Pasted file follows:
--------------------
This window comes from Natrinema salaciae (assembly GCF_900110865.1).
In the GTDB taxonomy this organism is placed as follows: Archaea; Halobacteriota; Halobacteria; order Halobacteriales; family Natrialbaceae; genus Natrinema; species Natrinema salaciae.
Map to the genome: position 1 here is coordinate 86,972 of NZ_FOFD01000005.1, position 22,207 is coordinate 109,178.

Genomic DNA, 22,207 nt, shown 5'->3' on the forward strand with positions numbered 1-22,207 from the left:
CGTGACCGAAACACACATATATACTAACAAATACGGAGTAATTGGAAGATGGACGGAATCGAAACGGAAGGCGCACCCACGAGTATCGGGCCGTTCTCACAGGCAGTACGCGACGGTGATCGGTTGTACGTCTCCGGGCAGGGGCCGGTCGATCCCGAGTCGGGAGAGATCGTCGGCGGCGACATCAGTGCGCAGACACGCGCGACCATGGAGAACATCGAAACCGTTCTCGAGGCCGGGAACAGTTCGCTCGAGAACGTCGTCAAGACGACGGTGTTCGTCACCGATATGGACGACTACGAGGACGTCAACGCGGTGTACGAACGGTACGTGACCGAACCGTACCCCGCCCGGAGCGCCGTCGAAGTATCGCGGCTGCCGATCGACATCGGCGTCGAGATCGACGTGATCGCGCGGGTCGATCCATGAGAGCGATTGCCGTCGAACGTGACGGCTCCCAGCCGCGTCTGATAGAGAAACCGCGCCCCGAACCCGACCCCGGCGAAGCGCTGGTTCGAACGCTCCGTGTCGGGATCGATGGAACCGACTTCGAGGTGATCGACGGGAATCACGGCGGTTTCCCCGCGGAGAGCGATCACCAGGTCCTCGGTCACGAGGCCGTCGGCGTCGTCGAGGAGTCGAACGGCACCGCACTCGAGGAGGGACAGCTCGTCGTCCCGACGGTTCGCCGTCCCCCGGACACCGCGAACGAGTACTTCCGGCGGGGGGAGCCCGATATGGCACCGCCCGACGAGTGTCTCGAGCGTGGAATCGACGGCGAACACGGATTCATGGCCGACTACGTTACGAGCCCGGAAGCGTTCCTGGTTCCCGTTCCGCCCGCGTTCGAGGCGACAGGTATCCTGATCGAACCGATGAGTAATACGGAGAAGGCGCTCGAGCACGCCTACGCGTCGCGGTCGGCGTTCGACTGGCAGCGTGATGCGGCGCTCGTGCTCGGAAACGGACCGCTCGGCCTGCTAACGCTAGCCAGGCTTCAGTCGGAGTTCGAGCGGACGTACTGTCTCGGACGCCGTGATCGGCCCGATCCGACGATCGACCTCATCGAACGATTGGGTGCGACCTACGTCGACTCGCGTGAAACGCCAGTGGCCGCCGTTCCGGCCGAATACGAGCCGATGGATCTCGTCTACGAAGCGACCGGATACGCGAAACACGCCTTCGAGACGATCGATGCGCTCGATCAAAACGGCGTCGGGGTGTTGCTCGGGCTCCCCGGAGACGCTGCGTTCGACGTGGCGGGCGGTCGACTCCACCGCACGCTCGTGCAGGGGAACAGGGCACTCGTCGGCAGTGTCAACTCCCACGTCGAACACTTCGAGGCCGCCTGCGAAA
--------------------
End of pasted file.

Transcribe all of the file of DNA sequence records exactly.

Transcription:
This window comes from Natrinema salaciae (assembly GCF_900110865.1).
In the GTDB taxonomy this organism is placed as follows: Archaea; Halobacteriota; Halobacteria; order Halobacteriales; family Natrialbaceae; genus Natrinema; species Natrinema salaciae.
Map to the genome: position 1 here is coordinate 86,972 of NZ_FOFD01000005.1, position 22,207 is coordinate 109,178.

Genomic DNA, 22,207 nt, shown 5'->3' on the forward strand with positions numbered 1-22,207 from the left:
CGTGACCGAAACACACATATATACTAACAAATACGGAGTAATTGGAAGATGGACGGAATCGAAACGGAAGGCGCACCCACGAGTATCGGGCCGTTCTCACAGGCAGTACGCGACGGTGATCGGTTGTACGTCTCCGGGCAGGGGCCGGTCGATCCCGAGTCGGGAGAGATCGTCGGCGGCGACATCAGTGCGCAGACACGCGCGACCATGGAGAACATCGAAACCGTTCTCGAGGCCGGGAACAGTTCGCTCGAGAACGTCGTCAAGACGACGGTGTTCGTCACCGATATGGACGACTACGAGGACGTCAACGCGGTGTACGAACGGTACGTGACCGAACCGTACCCCGCCCGGAGCGCCGTCGAAGTATCGCGGCTGCCGATCGACATCGGCGTCGAGATCGACGTGATCGCGCGGGTCGATCCATGAGAGCGATTGCCGTCGAACGTGACGGCTCCCAGCCGCGTCTGATAGAGAAACCGCGCCCCGAACCCGACCCCGGCGAAGCGCTGGTTCGAACGCTCCGTGTCGGGATCGATGGAACCGACTTCGAGGTGATCGACGGGAATCACGGCGGTTTCCCCGCGGAGAGCGATCACCAGGTCCTCGGTCACGAGGCCGTCGGCGTCGTCGAGGAGTCGAACGGCACCGCACTCGAGGAGGGACAGCTCGTCGTCCCGACGGTTCGCCGTCCCCCGGACACCGCGAACGAGTACTTCCGGCGGGGGGAGCCCGATATGGCACCGCCCGACGAGTGTCTCGAGCGTGGAATCGACGGCGAACACGGATTCATGGCCGACTACGTTACGAGCCCGGAAGCGTTCCTGGTTCCCGTTCCGCCCGCGTTCGAGGCGACAGGTATCCTGATCGAACCGATGAGTAATACGGAGAAGGCGCTCGAGCACGCCTACGCGTCGCGGTCGGCGTTCGACTGGCAGCGTGATGCGGCGCTCGTGCTCGGAAACGGACCGCTCGGCCTGCTAACGCTAGCCAGGCTTCAGTCGGAGTTCGAGCGGACGTACTGTCTCGGACGCCGTGATCGGCCCGATCCGACGATCGACCTCATCGAACGATTGGGTGCGACCTACGTCGACTCGCGTGAAACGCCAGTGGCCGCCGTTCCGGCCGAATACGAGCCGATGGATCTCGTCTACGAAGCGACCGGATACGCGAAACACGCCTTCGAGACGATCGATGCGCTCGATCAAAACGGCGTCGGGGTGTTGCTCGGGCTCCCCGGAGACGCTGCGTTCGACGTGGCGGGCGGTCGACTCCACCGCACGCTCGTGCAGGGGAACAGGGCACTCGTCGGCAGTGTCAACTCCCACGTCGAACACTTCGAGGCCGCCTGCGAAA